Gamma Ray Burst
Artist concept of a jet of particles piercing a star as it collapses into a black hole during a typical gamma-ray burst (GRB). GRBs are the most energetic and luminous electromagnetic events since the Big Bang.
Courtesy NASA

Gamma-ray bursts (GRBs) are intense bursts of gamma radiation, typically generating more energy in a few seconds than the Sun will produce over its ten-billion-year lifetime. These transient phenomena present one of the most challenging puzzles in astrophysics, dating back to their accidental discovery in 1967 by a nuclear surveillance satellite. Dr. Jon Hakkila, a researcher from The University of Alabama in Huntsville (UAH), a part of the University of Alabama System, is lead author on a paper in The Astrophysical Journal that promises to shed light on the behavior of these mysterious cosmic powerhouses by focusing on the motion of the jets where these forces originate. The paper is co-authored by UAH alumnus Dr. Timothy Giblin, Dr. Robert Preece and Dr. Geoffrey Pendleton of deciBel Research, Inc.

“Despite being studied for over fifty years, the mechanisms by which GRBs produce light are still unknown, a great mystery of modern astrophysics,” Hakkila explains. “Understanding GRBs helps us understand some of the most rapid and powerful light-producing mechanisms that Nature employs. GRBs are so bright, they can be seen over the breadth of the universe, and – because light travels at a finite velocity – they allow us to see back to the earliest times that stars existed.”

One reason for the mystery is the inability of theoretical models to provide consistent explanations of GRB characteristics for their light-curve behaviors. In astronomy, a light curve is a graph of the light intensity of a celestial object as a function of time. Studying light curves can yield significant information about the physical processes that produce them, as well as help define the theories about them. No two GRB light curves are identical, and the duration of emission can vary from milliseconds to tens of minutes as a series of energetic pulses.

“Pulses are the basic units of GRB emission,” Hakkila says. “They indicate times when a GRB brightens and subsequently fades away. During the time a GRB pulse emits, it undergoes brightness variations that can sometimes occur on very short timescales. The strange thing about these variations is that they are reversible in the same way words like ‘rotator’ or ‘kayak’ (palindromes) are reversible. It is very hard to understand how this can happen, since time moves in only one direction. The mechanism that produces light in a GRB pulse somehow produces a brightness pattern, then subsequently generates this same pattern in reverse order. That is pretty weird, and it makes GRBs unique.”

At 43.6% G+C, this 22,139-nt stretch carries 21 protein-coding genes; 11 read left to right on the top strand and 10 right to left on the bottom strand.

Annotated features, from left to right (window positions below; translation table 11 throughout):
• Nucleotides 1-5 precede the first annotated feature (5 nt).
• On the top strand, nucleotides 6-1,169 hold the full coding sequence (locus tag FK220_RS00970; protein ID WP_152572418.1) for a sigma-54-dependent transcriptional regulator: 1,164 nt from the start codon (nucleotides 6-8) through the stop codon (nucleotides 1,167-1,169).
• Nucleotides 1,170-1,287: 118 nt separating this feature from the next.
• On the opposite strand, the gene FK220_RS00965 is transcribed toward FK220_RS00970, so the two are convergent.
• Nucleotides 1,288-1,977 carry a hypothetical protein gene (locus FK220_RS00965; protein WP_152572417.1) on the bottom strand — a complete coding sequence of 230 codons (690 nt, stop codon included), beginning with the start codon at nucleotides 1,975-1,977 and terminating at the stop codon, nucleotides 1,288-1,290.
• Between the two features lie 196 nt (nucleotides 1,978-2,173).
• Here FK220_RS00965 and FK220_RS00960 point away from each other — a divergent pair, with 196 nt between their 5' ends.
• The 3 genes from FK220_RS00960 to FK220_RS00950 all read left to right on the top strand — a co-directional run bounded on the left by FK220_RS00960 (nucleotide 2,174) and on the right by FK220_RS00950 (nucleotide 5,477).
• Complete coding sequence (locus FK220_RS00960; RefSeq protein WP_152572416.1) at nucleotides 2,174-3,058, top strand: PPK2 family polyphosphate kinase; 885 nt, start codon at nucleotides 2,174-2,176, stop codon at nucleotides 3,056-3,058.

GRB emission is generally assumed to occur within relativistic jets – powerful streams of radiation and particles – launched from newly-formed black holes.

“In these models, the core of a dying massive star collapses to form a black hole, and material falling into the black hole is torn apart and redirected outward along two opposing beams, or jets,” Hakkila notes. “The jet material pointing in our direction is ejected outward at nearly the speed of light. Since the GRB is relatively short-lived, it has always been assumed that the jet remains pointing at us throughout the event. But the time-reversed pulse characteristics have been very hard to explain if they originate from within a nonmoving jet.”

To help demystify these characteristics, the paper proposes adding motion to the jet. “The idea of a laterally-moving jet provides a simple solution by which time-reversed GRB pulse structure can be explained,” the researcher says. “As the jet crosses the line-of-sight, an observer will see light produced first by one side of the jet, then the jet center, and finally the other side of the jet. The jet will brighten and then get fainter as the jet center crosses the line-of-sight, and radially-symmetric structure around the jet's core will be seen in reverse order as the jet gets fainter.”

The rapid expansion of gamma-ray burst jets, coupled with the motion of the jet’s ‘nozzle’ relative to an observer, works to help illuminate the structure of GRB jets.

“Jets must spray material similar to the way a fire hose sprays water,” Hakkila says. “The jet behaves more like a fluid than a solid object, and an observer who could see the entire jet would see it as being curved rather than straight. The motion of the nozzle causes light from different parts of the jet to reach us at different times, and this can be used to better understand the mechanism by which the jet produces light, as well as a laboratory for studying the effects of special relativity.”